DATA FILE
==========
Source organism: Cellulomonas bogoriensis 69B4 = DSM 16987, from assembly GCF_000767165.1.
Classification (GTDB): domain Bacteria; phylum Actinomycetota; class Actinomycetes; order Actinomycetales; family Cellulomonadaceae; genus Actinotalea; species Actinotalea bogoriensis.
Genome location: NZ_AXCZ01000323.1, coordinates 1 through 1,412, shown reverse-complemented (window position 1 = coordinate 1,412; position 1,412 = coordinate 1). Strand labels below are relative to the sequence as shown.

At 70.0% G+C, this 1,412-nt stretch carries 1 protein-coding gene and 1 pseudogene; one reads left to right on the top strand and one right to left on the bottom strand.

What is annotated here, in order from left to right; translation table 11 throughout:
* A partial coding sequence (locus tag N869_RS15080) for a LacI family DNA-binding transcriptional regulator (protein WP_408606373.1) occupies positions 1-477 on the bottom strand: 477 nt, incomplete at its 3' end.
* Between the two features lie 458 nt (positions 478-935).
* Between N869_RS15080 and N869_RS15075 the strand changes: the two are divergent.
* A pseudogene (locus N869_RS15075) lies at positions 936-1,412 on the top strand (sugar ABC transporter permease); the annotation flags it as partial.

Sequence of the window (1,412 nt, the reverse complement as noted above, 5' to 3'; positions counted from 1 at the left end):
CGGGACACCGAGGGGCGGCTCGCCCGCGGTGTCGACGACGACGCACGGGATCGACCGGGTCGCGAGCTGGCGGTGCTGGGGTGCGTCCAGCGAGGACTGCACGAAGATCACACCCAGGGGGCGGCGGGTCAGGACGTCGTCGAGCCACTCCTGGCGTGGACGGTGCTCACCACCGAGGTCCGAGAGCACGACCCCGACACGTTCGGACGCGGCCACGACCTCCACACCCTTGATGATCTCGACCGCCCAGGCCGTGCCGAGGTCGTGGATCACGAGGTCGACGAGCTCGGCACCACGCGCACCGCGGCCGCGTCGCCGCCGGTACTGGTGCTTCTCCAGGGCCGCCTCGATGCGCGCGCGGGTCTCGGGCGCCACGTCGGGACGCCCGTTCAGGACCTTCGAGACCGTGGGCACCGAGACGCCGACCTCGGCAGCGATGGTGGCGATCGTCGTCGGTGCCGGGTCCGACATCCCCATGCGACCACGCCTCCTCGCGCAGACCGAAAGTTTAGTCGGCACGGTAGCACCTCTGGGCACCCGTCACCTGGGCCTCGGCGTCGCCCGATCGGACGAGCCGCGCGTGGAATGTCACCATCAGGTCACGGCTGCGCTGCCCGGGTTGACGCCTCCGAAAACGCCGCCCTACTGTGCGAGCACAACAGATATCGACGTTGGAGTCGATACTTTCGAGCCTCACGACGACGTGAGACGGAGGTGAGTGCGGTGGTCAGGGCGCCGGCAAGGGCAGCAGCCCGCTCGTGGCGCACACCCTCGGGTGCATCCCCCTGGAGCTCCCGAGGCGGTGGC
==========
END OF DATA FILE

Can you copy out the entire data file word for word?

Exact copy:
Source organism: Cellulomonas bogoriensis 69B4 = DSM 16987, from assembly GCF_000767165.1.
Classification (GTDB): domain Bacteria; phylum Actinomycetota; class Actinomycetes; order Actinomycetales; family Cellulomonadaceae; genus Actinotalea; species Actinotalea bogoriensis.
Genome location: NZ_AXCZ01000323.1, coordinates 1 through 1,412, shown reverse-complemented (window position 1 = coordinate 1,412; position 1,412 = coordinate 1). Strand labels below are relative to the sequence as shown.

At 70.0% G+C, this 1,412-nt stretch carries 1 protein-coding gene and 1 pseudogene; one reads left to right on the top strand and one right to left on the bottom strand.

What is annotated here, in order from left to right; translation table 11 throughout:
* A partial coding sequence (locus tag N869_RS15080) for a LacI family DNA-binding transcriptional regulator (protein WP_408606373.1) occupies positions 1-477 on the bottom strand: 477 nt, incomplete at its 3' end.
* Between the two features lie 458 nt (positions 478-935).
* Between N869_RS15080 and N869_RS15075 the strand changes: the two are divergent.
* A pseudogene (locus N869_RS15075) lies at positions 936-1,412 on the top strand (sugar ABC transporter permease); the annotation flags it as partial.

Sequence of the window (1,412 nt, the reverse complement as noted above, 5' to 3'; positions counted from 1 at the left end):
CGGGACACCGAGGGGCGGCTCGCCCGCGGTGTCGACGACGACGCACGGGATCGACCGGGTCGCGAGCTGGCGGTGCTGGGGTGCGTCCAGCGAGGACTGCACGAAGATCACACCCAGGGGGCGGCGGGTCAGGACGTCGTCGAGCCACTCCTGGCGTGGACGGTGCTCACCACCGAGGTCCGAGAGCACGACCCCGACACGTTCGGACGCGGCCACGACCTCCACACCCTTGATGATCTCGACCGCCCAGGCCGTGCCGAGGTCGTGGATCACGAGGTCGACGAGCTCGGCACCACGCGCACCGCGGCCGCGTCGCCGCCGGTACTGGTGCTTCTCCAGGGCCGCCTCGATGCGCGCGCGGGTCTCGGGCGCCACGTCGGGACGCCCGTTCAGGACCTTCGAGACCGTGGGCACCGAGACGCCGACCTCGGCAGCGATGGTGGCGATCGTCGTCGGTGCCGGGTCCGACATCCCCATGCGACCACGCCTCCTCGCGCAGACCGAAAGTTTAGTCGGCACGGTAGCACCTCTGGGCACCCGTCACCTGGGCCTCGGCGTCGCCCGATCGGACGAGCCGCGCGTGGAATGTCACCATCAGGTCACGGCTGCGCTGCCCGGGTTGACGCCTCCGAAAACGCCGCCCTACTGTGCGAGCACAACAGATATCGACGTTGGAGTCGATACTTTCGAGCCTCACGACGACGTGAGACGGAGGTGAGTGCGGTGGTCAGGGCGCCGGCAAGGGCAGCAGCCCGCTCGTGGCGCACACCCTCGGGTGCATCCCCCTGGAGCTCCCGAGGCGGTGGC